Development is still in its early stages, but I’m looking to have the soundtrack invoke an eerie calm as much as possible. When writing for horror there is a temptation to draw from the most immediate themes, emphasise the unnatural and shock the listener where possible. One wants to make the nightmare seem, simultaneously, so real and yet also not-of-this-world. I thought about this and considered how I might achieve a couple of things: firstly, how to make the music less about the present horrors of The Requiem‘s world and more about what has been wiped away by the apocalypse (and how much of this might remain); and secondly, how to assist in defining the experience as a very ‘British’ affair. Thus far, I’ve been quite inspired by the original and selected music for Danny Boyle’s brilliant 28 Days Later. Although John Murphy’s main theme is panicky and aggresive, the score really shines when the film haunts us with how peaceful the world is. Along that vein, I’ve also been listening to some more ambient and soundscapey guitar music, including The Future Sound of London and Godspeed You! Black Emperor. I’ve also been playing with a lot of radio static, found voices and sounds, and my trusty acoustic guitar of course.

Your best port of call for updates at the moment will be the Facebook page and you can expect to hear more and more about it very soon as the project takes shape.

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Marie De France’s ‘Bisclavret’ with The Liverpool University Players

You may remember The Liverpool University Players from my work with them on The Canterbury TalesI’ve been fortunate enough to be asked to compose for them once again, this time for a production of Bisclavret (The Werewolf) in conjunction with the UK’s national festival of the humanities this year: Being Human 2015. The performance will be part of a presentation on ‘Being Supernatural’ by Professor Sarah Peverley to be shown at The Walker Art Gallery in Liverpool in November, and promises to be a fascinating take on how medieval literature uses fantastic and imaginative realms to consider the human condition.

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Bisclavret (The Werewolf) is one of the twelve Lais of Marie de France written in the 12th century.

Bisclavret is a Breton Lai (a form of medieval French and English romance literature) and uses themes of the supernatural and fairytale Celtic motifs to tell the story of a werewolf who is trapped in lupine form by the treachery of his wife. I don’t have all that much to say about the music for this at present, but, much as I did with Untold, I hope to reprise and refine a neo-medieval sound and make use of genuine period instrumentation to draw the audience into the world of the performance.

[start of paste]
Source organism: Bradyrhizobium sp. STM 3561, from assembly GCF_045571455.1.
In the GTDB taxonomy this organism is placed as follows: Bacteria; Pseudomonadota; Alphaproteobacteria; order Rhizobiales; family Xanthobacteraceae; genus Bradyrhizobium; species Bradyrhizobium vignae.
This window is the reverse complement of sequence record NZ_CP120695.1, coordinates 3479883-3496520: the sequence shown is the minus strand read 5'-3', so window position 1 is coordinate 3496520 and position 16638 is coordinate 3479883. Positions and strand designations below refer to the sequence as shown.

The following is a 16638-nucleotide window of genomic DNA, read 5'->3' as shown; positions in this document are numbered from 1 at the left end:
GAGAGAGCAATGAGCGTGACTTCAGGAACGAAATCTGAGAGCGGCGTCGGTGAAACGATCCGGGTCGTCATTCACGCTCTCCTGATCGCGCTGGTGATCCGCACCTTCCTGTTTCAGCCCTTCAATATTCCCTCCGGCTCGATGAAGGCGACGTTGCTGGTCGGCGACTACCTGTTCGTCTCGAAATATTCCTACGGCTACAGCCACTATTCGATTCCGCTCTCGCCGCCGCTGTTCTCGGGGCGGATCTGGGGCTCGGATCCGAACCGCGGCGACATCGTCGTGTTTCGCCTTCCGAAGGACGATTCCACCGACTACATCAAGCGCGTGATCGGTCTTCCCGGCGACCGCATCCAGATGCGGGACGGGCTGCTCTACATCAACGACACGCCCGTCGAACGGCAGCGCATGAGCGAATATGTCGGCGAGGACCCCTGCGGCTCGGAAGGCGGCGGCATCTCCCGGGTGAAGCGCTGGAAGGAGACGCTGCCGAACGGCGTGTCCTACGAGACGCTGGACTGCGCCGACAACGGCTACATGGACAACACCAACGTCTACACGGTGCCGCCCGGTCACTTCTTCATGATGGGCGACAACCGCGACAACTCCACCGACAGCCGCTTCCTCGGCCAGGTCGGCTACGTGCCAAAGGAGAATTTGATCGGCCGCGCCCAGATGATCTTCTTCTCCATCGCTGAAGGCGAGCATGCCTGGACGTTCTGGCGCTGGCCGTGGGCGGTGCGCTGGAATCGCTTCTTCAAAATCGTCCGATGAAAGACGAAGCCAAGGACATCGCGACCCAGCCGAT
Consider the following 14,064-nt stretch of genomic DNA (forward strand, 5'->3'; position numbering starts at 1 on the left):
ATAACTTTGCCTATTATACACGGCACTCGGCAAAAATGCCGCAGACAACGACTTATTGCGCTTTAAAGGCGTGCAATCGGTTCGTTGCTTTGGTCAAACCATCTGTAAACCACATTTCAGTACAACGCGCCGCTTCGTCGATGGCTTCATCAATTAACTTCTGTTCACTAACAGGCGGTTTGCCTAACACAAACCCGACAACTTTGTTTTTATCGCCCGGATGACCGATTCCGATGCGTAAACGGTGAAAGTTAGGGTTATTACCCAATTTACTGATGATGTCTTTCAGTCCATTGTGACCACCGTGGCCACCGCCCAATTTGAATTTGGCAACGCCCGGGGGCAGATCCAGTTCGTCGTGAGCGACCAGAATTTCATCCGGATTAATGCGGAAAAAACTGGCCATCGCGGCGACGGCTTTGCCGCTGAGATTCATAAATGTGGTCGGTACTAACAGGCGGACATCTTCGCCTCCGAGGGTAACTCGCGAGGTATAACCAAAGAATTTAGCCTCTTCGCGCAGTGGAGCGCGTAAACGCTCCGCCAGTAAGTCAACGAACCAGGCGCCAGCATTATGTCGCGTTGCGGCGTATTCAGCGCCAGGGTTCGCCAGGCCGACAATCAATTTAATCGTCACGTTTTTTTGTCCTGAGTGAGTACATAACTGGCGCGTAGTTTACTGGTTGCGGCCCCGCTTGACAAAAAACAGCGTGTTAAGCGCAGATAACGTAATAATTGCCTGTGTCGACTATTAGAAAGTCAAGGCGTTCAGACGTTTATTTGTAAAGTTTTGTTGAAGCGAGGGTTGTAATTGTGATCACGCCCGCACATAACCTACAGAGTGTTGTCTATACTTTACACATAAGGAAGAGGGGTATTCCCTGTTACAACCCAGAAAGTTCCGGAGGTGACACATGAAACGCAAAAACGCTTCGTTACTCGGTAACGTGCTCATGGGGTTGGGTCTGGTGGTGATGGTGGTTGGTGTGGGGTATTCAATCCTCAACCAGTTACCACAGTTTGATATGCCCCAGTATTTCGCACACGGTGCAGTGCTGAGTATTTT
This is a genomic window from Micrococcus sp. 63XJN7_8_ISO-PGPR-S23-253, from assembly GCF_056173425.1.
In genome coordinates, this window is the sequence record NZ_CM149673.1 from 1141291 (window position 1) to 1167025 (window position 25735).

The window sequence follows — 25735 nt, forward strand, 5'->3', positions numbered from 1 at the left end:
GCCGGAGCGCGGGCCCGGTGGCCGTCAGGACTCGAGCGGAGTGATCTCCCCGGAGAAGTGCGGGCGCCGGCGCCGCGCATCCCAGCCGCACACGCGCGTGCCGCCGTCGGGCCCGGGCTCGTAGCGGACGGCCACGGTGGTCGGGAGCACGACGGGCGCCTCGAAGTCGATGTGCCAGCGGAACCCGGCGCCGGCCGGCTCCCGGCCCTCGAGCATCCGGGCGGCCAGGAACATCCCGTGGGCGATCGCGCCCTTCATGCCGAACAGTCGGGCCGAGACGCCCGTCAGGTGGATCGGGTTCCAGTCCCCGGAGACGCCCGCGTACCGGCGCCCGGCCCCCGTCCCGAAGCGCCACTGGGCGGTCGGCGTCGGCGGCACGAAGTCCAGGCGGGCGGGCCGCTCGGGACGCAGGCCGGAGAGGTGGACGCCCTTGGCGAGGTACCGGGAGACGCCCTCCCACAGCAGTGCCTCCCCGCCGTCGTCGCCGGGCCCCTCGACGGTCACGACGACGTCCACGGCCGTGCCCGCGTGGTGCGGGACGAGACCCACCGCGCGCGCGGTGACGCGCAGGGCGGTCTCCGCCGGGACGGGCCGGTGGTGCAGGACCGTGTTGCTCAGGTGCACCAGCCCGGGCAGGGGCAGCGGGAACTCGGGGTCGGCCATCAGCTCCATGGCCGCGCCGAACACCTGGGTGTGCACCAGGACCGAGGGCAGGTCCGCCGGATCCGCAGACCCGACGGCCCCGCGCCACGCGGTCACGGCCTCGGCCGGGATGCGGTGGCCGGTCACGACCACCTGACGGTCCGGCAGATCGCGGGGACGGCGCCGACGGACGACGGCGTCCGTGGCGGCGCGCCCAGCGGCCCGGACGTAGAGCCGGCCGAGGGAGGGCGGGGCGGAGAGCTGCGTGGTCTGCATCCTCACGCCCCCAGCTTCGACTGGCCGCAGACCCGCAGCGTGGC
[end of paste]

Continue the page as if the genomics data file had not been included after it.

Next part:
Read more about the The University of Liverpool’s contributions the UK’s national festival of the humanities here.

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…and the rest

My Glossom bandmates and I have got some big plans for the remainder of this year, including new releases and new gigs. I’ve been playing with some new toys in the studio (and plan to blog about them where appropriate). That, along with some new projects coming soon that you’ll hear about when the time comes, I intend to be posting on this site more often. Partially to keep those of you who are interested in the loop, but also as an exercise for myself to keep things documented and ticking over. If you want to weigh in on any of this, feel free to drop in a comment below or shoot me a message on the Contact form. Until next time!

The Music of The Canterbury Tales – mini documentary

The Liverpool University Players worked with videographer and editor Sarah Pollitt to create this film about how we created the music for their production of The Canterbury Tales. Featuring interviews with myself and producer/harpist Sarah Peverley, we discuss authenticity, collaboration and realisation in this short documentary.

 

Learn more about the production in this online version of the show’s programme.

Untold: A medieval reimagining

(Originally posted on 16th April 2014)

When The Canterbury Tales ended, I found myself with a desire to take the ideas I’d discovered during that process a little bit further. Writing the music purely for a live context shaped the sound and the performances in a very particular way. The compositions were really effective in their original environment, but what if they could be recorded and expanded upon, manipulating the instruments digitally in order to create something that sounded more ambiguous? Part medieval, part ambient, Untold is an experiment in creating a new space for an old sound.

A sneak peek at the album art

By making use of the Psaltery (very kindly on loan from The Liverpool University Players), the Harp and some spritely-sung vocals, I’ve been working to create some airy, mysterious textures that will recall the sound of the medieval period, whilst invoking a newer, atmospheric style that draws on my previous experiences. It’s only a small project, currently consisting of 5 tracks, but it felt like a concept too interesting for me to ignore. I hope you’ll agree when it’s released!

‘Untold’ is aiming for a 1st of May release date.